What are friends for? How do friends act? The Book of Proverbs provides answers to both questions.
Let’s begin with what friends are for. Proverbs 17:17 is as good a place as any to start:
A friend loves at all times,
and a brother is born for adversity.
This proverb compares a friend and a brother. Proverbs 18:24 contrasts them:
A man of many companions may come to ruin,
but there is a friend who sticks closer than a brother.
If I had to summarize the gist of these two proverbs, I’d do it this way: A friend is as good as a brother, but a good friend is even better than a brother.
In his book, Ex-Friends, Norman Podhoretz describes himself as a “foul-weather friend” to Norman Mailer, the literary enfant terrible. I like that phrase. Friends, like brothers, comfort us in tough times. Foul weather is, in fact, the test of friendship. Several proverbs warn us about fair-weather-only friends:
The poor are shunned even by their neighbors,
but the rich have many friends (14:20).
Wealth brings many friends,
but a poor man’s friend deserts him (19:4).
Many curry favor with a ruler,
and everyone is the friend of a man who gives gifts.
A poor man is shunned by all his relatives —
how much more do his friends avoid him!
Though he pursues them with pleading,
they are nowhere to be found (19:6-7).
True friends don’t care how much money we have. They don’t befriend us for what they can get out of the relationship. They’re our friends because of what they can give in the relationship.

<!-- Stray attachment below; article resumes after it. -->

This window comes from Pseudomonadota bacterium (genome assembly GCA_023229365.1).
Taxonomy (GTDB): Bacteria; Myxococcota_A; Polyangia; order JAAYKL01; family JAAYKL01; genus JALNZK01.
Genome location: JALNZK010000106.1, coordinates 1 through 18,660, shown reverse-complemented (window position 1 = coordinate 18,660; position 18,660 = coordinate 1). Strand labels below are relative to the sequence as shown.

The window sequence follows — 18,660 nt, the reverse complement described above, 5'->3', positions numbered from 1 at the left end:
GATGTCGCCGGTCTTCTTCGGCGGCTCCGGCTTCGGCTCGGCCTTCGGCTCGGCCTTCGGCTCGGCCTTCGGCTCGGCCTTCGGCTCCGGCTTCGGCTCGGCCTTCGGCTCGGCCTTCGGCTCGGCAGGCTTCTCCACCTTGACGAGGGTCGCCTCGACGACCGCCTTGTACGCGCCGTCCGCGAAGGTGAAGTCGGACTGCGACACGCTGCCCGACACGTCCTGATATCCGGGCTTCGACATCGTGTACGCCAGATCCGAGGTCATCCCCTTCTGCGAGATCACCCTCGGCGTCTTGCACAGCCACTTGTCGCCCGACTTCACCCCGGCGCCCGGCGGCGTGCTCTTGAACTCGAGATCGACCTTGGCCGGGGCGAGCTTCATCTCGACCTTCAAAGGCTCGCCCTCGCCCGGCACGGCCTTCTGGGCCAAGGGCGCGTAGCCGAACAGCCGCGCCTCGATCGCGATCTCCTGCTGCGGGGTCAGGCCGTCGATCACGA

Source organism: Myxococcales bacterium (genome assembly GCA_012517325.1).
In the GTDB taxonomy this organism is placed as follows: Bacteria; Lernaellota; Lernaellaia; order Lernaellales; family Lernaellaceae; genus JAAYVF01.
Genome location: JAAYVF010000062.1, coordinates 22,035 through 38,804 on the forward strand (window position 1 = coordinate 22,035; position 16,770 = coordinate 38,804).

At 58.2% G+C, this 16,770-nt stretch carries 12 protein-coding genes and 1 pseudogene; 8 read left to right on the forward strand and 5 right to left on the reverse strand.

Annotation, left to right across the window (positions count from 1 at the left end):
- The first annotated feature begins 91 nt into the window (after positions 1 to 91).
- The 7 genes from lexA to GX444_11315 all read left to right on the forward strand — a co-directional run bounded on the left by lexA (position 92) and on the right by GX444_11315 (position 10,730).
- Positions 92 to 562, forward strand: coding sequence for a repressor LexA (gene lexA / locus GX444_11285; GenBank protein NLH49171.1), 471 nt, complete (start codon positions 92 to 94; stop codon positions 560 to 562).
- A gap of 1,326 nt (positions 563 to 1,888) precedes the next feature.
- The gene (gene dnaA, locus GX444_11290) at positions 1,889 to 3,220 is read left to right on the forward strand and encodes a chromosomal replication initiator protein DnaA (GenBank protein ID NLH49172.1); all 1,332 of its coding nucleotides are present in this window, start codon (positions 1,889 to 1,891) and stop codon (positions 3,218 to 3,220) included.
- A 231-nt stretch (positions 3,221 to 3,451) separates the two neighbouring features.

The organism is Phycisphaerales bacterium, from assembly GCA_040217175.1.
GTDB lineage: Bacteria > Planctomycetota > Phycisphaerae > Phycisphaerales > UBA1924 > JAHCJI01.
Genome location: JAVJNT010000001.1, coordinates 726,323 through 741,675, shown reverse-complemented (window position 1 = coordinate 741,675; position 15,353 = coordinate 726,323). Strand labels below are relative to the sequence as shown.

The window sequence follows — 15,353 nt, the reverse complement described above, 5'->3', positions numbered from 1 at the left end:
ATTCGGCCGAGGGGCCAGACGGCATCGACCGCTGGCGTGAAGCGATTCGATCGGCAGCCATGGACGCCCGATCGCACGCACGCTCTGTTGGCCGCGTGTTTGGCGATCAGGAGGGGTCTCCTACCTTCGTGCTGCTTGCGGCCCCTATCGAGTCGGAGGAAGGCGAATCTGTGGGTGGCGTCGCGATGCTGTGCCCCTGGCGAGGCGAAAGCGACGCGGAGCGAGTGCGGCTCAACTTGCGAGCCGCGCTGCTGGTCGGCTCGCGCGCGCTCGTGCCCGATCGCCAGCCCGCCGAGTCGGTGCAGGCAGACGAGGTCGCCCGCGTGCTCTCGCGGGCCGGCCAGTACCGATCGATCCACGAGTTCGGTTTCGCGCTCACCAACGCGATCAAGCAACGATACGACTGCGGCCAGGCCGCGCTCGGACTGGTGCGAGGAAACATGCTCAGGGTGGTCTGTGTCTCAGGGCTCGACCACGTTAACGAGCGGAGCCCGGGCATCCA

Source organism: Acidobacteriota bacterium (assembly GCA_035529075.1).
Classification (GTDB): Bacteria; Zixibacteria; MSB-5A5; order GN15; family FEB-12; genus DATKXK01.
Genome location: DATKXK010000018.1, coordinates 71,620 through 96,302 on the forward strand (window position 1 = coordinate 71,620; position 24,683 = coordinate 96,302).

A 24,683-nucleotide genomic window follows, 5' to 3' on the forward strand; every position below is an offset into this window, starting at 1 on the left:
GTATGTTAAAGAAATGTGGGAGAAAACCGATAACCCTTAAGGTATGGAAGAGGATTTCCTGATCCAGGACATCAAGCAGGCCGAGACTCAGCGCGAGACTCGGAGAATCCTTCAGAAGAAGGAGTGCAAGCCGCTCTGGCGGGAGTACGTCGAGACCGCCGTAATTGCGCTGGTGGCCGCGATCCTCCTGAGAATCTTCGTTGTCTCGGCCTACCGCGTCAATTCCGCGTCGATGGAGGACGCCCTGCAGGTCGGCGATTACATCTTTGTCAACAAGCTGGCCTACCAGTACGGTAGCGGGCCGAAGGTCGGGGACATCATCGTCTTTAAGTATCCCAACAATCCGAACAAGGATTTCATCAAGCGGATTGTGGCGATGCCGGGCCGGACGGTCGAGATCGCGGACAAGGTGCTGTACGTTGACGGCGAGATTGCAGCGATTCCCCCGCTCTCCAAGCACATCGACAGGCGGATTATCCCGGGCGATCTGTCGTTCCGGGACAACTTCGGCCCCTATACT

What are the gifts of friendship? How do friends act?
They forgive and forget.
He who covers over an offense promotes love,
but whoever repeats the matter separates close friends (17:9).
They are faithful.
Many a man claims to have unfailing love,
but a faithful man who can find? (20:6)
Do not forsake your friend and the friend of your father,
and do not go to your brother’s house when disaster strikes you —
better a neighbor nearby than a brother far away (27:10).
They’re free of malice.
He who loves a pure heart and whose speech is gracious
will have the king for his friend (22:11).
They offer great advice.
Perfume and incense bring joy to the heart,
and the pleasantness of one’s friend springs
from his earnest counsel (27:9).
They make us better people.
As iron sharpens iron,
so one man sharpens another (27:17).
Taken together, these proverbs present us with a diagnosis of our level of friendship.
- Do I stick closer to my friends than their brothers (or sisters)?
- Do I befriend people because of wealth or other benefits?
- Do I overlook my friend’s faults?
- Do I remain faithful to him (or her) in good times and bad?
- Do I have a pure heart about other people?
- Do I offer them good advice?
- Do people turn about better because of my influence?